Ecuador (MNN) — Gilberto Nenquimo, the grandson of Mincaye –one of the Waodani Indians who attacked and killed five missionaries in 1956, including MAF (Mission Aviation Fellowship ) pilot Nate Saint, was among a host of leaders to help dedicate the newly-rebuilt Nate Saint House in Shell, Ecuador on Saturday.
More than 250 people attended the official unveiling of the house. MAF leaders from Ecuador and abroad shared at the event.
Nenquimo, who pastors a Waodani church on the edge of the jungle, shared about how the story of his grandfather and Nate Saint became more real to him as he grew older. Nenquimo eventually decided to become a Christian and help his fellow Waodani learn more about the Gospel.
Chris Nevins, founder of the non-profit group "Fuel the Mission" oversaw the construction project which took four months to complete and utilized about 20 percent of the lumber from the original house. Due to a severe infestation of flying termites in the house, Nevins estimated that it would have collapsed within a year without intervention.
"Instead of working 10-12 hours a day on something that doesn't matter that much, this was an opportunity for us to do something that really mattered," said Nevins. "This house represents a powerful story that has inspired and encouraged so many people in missions. We know that God didn't want this story to just go away."
During the four months Nevins has been working on the project, he estimated more than 400 people from various organizations and mission teams have visited the house due to the story popularized by the 2006 motion picture, "The End of the Spear."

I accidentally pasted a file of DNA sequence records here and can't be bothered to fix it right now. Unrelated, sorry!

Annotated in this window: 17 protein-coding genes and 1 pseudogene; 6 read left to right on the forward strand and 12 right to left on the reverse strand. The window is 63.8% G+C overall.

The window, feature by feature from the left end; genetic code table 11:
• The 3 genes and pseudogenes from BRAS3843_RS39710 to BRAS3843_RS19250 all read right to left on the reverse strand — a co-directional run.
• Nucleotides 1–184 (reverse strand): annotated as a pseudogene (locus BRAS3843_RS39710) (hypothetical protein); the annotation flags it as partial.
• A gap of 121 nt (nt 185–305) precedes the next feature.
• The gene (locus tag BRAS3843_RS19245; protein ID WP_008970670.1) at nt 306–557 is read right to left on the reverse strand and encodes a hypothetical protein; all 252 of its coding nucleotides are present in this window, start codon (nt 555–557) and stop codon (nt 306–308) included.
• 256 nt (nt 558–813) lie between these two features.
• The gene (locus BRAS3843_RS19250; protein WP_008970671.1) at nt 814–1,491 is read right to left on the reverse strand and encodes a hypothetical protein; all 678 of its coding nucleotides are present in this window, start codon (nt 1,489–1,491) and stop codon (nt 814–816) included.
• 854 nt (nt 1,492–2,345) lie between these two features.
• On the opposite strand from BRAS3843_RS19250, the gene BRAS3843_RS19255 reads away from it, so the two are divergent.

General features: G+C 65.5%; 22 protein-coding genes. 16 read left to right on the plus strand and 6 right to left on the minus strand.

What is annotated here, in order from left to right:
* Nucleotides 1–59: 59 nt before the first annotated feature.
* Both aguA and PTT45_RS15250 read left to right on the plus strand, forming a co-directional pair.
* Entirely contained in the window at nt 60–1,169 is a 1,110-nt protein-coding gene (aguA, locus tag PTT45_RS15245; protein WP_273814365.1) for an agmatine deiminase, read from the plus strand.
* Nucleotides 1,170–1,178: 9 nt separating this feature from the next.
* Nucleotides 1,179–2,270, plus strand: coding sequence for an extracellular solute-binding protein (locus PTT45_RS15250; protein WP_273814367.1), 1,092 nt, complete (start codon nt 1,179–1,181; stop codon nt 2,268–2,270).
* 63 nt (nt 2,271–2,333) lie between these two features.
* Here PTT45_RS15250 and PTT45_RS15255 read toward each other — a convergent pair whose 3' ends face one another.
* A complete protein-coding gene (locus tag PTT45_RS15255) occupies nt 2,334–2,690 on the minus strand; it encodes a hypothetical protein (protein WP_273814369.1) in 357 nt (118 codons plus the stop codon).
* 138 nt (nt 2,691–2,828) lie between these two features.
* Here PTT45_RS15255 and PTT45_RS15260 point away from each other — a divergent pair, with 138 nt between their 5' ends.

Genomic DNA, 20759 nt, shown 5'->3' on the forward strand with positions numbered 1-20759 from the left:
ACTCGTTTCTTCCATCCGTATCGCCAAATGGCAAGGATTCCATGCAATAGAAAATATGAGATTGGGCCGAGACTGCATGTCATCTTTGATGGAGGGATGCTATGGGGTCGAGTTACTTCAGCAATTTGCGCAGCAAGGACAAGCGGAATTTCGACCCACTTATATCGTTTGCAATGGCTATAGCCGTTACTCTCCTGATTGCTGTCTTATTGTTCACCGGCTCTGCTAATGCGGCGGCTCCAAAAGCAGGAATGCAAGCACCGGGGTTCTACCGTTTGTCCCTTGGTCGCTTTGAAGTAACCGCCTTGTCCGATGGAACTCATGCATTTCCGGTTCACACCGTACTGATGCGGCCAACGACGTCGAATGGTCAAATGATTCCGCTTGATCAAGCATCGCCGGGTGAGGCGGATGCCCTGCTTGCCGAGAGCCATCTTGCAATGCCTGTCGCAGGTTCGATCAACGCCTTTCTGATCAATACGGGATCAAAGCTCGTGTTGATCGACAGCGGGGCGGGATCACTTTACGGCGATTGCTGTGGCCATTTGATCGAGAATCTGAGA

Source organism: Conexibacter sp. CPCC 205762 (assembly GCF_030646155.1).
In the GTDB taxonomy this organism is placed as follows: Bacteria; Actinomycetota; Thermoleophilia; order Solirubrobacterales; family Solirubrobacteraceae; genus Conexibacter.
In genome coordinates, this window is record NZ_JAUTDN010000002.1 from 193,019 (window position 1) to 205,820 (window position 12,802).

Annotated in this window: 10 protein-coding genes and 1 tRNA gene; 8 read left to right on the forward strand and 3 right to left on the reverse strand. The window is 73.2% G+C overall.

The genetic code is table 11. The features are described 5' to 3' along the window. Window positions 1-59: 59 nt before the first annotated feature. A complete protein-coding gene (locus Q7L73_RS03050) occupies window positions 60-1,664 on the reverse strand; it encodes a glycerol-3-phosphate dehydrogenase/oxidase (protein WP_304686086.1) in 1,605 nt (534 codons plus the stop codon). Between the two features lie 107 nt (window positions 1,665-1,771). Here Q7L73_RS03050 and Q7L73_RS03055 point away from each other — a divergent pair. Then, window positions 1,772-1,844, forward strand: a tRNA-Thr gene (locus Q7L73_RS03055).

As a result, Nevins and his team of eight Ecuadorians and other short-term work crews preserved the front two rooms in the house. The radio room displayed prominently in the movie, as well as the kitchen captured in a famous 1956 Life magazine photo, were restored to look much like they did when Nate Saint first built the house in 1948. Nevins also converted a front storage room into a historical display of MAF and Saint in Ecuador, which includes a display of Ecuador's stamp collection honoring Saint.
"We are thankful to God for the team at 'Fuel the Mission' and the many volunteers who worked on the house," said Dan Whitehead, the U.S. manager of the MAF program in Ecuador. "They turned this building into useful space that will be used for many years to come."
Gene Jordan, a former MAF pilot in Shell; Rick Dickson, MAF's area director for Latin America; David Montero, the Ecuador MAF program manager; Milton Guevara, the MAF Ecuador board president; as well as Whitehead and Nevins all spoke at the event, thanking the team of builders and honoring them for their work.